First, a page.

Monthly Archives: August 2016

When you enter an empty train carriage do you choose to sit on the left or right side? Do you sit facing the direction in which the train is travelling or facing the direction from which the train is coming?
I think it is fairly clear that most people prefer to sit “facing forward” and some people claim “facing backwards” makes them ill. Observation also suggests that people also have a preference for the side of the carriage on which they sit. I have not tested this, but have observed that people prefer to sit on the left side of the carriage with their right side closest to the middle aisle. It is a matter of speculation as to why this should be the case. It may be a security instinct. I recall reading that the British originally established left hand travel on roads to allow travellers to have their right arm free to defend themselves when they passed people coming from the opposite direction. Perhaps a similar instinct makes people choose to sit on the left side of trains. Of course this would indicate that left handed people should have a preference for the right side of the carriage.
There is also a subsection of people ( I don’t know how large) who prefer to sit in one of the four corners of the carriage with their back to the carriage wall so that they are facing into the carriage. I don’t know if security, politeness or some other reason is responsible for this preference. Was it Doc Holliday who would always sit with his back to the wall facing the door when in a pub?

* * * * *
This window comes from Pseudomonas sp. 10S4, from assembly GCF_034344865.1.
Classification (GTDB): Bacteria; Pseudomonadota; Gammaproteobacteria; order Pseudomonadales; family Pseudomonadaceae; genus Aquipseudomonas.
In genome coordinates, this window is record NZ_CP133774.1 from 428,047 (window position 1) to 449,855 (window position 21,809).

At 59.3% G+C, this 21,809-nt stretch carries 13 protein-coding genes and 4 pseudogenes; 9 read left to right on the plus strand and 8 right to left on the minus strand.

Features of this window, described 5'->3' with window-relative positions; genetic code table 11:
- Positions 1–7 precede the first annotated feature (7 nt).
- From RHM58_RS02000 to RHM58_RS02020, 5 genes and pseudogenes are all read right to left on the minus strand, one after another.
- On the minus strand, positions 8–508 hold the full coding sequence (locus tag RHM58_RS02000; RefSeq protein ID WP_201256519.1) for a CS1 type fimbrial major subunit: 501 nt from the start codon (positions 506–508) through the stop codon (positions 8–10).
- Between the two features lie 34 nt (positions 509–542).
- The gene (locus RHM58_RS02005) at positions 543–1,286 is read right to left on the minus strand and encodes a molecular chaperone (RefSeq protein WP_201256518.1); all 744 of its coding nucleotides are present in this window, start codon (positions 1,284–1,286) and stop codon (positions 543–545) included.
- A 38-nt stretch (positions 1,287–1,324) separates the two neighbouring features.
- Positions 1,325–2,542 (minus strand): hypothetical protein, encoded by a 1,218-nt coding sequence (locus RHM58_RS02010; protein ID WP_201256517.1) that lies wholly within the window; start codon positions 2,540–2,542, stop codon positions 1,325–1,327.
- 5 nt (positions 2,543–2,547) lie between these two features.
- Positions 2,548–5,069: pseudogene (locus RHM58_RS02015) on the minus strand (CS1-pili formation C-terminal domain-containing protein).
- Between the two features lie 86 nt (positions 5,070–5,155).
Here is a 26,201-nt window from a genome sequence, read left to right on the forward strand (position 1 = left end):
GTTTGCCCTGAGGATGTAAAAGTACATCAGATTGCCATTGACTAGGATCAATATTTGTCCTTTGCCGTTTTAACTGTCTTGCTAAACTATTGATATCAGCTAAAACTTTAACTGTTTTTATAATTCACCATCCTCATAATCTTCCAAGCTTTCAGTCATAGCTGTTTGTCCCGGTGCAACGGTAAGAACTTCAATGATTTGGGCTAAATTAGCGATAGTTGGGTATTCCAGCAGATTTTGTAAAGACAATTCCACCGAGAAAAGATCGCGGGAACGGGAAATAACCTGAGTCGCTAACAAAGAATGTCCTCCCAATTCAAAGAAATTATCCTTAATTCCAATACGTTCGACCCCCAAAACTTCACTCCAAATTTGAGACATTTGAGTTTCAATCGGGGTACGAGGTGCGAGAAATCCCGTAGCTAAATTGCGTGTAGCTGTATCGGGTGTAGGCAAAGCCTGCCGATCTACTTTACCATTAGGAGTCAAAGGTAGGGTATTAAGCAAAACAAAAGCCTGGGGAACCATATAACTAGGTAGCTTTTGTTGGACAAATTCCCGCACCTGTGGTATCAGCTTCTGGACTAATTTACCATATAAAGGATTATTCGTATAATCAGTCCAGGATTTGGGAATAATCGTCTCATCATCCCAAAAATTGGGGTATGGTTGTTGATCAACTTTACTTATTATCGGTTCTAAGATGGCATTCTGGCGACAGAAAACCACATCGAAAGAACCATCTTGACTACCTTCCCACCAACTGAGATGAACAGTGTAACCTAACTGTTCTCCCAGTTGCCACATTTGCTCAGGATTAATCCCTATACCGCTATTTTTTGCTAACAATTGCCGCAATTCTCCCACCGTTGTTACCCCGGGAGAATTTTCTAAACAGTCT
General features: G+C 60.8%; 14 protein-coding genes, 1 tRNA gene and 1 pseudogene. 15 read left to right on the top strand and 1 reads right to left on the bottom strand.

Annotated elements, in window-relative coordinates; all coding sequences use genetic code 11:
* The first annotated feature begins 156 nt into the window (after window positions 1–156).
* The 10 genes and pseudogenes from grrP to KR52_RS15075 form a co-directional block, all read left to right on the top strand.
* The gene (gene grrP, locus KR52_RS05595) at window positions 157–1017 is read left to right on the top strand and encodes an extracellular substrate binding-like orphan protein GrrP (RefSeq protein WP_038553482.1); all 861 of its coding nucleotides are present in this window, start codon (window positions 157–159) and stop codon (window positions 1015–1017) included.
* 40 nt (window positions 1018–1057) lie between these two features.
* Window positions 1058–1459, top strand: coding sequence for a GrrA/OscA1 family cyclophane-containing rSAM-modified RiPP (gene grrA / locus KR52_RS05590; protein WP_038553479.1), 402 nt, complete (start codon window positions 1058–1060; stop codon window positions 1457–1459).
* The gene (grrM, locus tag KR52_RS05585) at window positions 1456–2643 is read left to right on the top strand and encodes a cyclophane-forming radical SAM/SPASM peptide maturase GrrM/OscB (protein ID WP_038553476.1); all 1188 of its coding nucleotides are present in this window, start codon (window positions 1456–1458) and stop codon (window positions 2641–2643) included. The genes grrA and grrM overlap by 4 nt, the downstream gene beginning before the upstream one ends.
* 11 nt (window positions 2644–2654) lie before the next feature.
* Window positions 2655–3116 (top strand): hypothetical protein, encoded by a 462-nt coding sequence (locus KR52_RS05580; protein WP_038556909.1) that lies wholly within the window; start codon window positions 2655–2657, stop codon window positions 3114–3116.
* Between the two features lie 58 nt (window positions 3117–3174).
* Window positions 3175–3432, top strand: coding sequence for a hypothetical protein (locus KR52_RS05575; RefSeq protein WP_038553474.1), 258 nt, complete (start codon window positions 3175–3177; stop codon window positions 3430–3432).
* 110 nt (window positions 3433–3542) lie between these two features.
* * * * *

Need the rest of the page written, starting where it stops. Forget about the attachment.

Until recently when I started paying more attention to my surroundings from the left side of the car, I assumed naively that most drivers obeyed speed limits.

The title is a little contentious since there are some restrictions. Obviously cars can’t speed when other cars or traffic lights get in the way. However, when there are no restrictions on speed other than the speed limit itself, it seems most drivers speed most of the time.

The proof involves sampling from a population to estimate the proportion of cars that are speeding. At each point in time each car on the road is either speeding or not speeding. I have assumed that the proportion of cars which are speeding does not change over time. This is a necessary assumption as the sample is collected at different points in time so we want to assume we are still sampling from the same population.

The sampling itself is fairly straight forward. Just jump in the car and drive (and count). Drive just above the speed limit on a road where there are no traffic lights and traffic conditions do not impede driver’s speeds. Count the number of cars you pass (non-speeders) and the number of cars that pass you (non-non-speeders). Collect enough sample points as per standard statistical theory and use the results to estimate the proportion of drivers who speed.

I have done the experiment and the result is summarised by the title of the story. It’s clear now why my dad used to say that most drivers consider the speed limit as a minimum rather than a maximum.

One of the strange characteristics of the driver population is that individual cars can change their state from one time to another by either slowing down or speeding up. This is different from the usual scenario where for example the proportion of defectives on a production line is estimated. An item that is defective stays defective. The car is like Schrödinger’s cat in the famous thought experiment.

As an addendum, I note that The Age newspaper recently (2 June 2017) published an article bearing out the above observation using a survey of drivers. See the story Motorists behaving badly

Motorists behaving badly … and they know it Speeding, texting while driving and answering hand-held mobile phones. These dangerous driving practices are rife on Victorian roads.